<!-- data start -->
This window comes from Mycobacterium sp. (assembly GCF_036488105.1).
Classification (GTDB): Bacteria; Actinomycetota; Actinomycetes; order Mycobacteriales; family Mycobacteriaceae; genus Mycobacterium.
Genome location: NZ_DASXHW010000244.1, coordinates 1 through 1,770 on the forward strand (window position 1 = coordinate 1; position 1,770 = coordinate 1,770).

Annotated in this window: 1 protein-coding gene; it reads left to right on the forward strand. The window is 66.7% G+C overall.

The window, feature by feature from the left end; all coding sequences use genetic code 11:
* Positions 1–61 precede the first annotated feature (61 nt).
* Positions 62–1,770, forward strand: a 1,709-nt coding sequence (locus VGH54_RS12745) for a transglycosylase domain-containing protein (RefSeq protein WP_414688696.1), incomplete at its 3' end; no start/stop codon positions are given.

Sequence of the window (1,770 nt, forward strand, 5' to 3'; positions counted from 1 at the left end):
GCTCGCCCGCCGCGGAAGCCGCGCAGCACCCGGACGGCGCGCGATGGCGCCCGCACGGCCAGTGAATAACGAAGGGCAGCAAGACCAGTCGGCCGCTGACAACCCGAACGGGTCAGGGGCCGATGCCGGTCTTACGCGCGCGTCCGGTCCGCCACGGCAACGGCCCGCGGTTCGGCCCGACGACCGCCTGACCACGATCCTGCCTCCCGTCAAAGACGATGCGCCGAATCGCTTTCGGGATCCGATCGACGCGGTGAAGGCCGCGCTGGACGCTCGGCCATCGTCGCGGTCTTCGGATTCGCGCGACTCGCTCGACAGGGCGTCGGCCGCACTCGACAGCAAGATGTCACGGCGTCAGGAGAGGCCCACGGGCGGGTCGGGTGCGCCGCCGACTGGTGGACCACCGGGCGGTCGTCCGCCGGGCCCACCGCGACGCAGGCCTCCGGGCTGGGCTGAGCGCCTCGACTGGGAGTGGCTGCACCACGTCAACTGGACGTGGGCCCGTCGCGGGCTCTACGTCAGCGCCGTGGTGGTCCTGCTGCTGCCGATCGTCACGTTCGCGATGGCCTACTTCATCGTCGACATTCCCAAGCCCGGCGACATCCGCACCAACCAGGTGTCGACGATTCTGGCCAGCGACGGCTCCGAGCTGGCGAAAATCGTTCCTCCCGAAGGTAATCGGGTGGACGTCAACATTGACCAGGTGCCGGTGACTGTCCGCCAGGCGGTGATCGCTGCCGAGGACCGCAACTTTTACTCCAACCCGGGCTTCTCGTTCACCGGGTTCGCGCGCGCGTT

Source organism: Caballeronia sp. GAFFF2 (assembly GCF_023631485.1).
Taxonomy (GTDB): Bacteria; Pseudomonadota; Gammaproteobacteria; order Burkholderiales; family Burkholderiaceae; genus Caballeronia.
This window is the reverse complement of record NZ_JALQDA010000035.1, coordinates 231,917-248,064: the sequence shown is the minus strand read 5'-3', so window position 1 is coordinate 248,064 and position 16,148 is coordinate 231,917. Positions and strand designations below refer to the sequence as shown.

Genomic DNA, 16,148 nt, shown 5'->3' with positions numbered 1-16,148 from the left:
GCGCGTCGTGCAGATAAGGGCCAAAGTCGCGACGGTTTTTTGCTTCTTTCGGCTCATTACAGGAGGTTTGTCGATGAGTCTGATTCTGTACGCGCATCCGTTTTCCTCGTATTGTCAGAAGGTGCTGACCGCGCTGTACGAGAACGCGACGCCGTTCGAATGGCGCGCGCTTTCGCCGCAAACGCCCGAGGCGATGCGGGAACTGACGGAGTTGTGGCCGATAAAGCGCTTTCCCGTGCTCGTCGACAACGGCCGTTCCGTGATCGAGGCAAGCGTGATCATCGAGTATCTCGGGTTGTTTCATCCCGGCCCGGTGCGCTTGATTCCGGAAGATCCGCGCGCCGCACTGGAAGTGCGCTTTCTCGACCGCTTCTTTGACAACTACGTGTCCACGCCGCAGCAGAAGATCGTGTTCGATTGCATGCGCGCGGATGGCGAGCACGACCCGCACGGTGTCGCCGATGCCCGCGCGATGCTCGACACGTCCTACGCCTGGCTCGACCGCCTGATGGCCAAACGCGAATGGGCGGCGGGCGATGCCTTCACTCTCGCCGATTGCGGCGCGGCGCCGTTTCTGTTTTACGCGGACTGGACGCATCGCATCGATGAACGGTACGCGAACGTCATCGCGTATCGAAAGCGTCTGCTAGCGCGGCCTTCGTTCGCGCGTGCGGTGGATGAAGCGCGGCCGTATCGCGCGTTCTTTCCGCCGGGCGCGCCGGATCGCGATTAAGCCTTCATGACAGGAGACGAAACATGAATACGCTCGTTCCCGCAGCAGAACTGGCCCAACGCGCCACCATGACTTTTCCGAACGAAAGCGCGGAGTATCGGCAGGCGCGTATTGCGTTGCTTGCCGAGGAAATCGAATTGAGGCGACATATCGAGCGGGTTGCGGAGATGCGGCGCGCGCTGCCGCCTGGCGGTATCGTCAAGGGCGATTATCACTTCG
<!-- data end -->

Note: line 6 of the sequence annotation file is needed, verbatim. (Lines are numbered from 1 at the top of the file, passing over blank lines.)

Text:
* Positions 1–61 precede the first annotated feature (61 nt).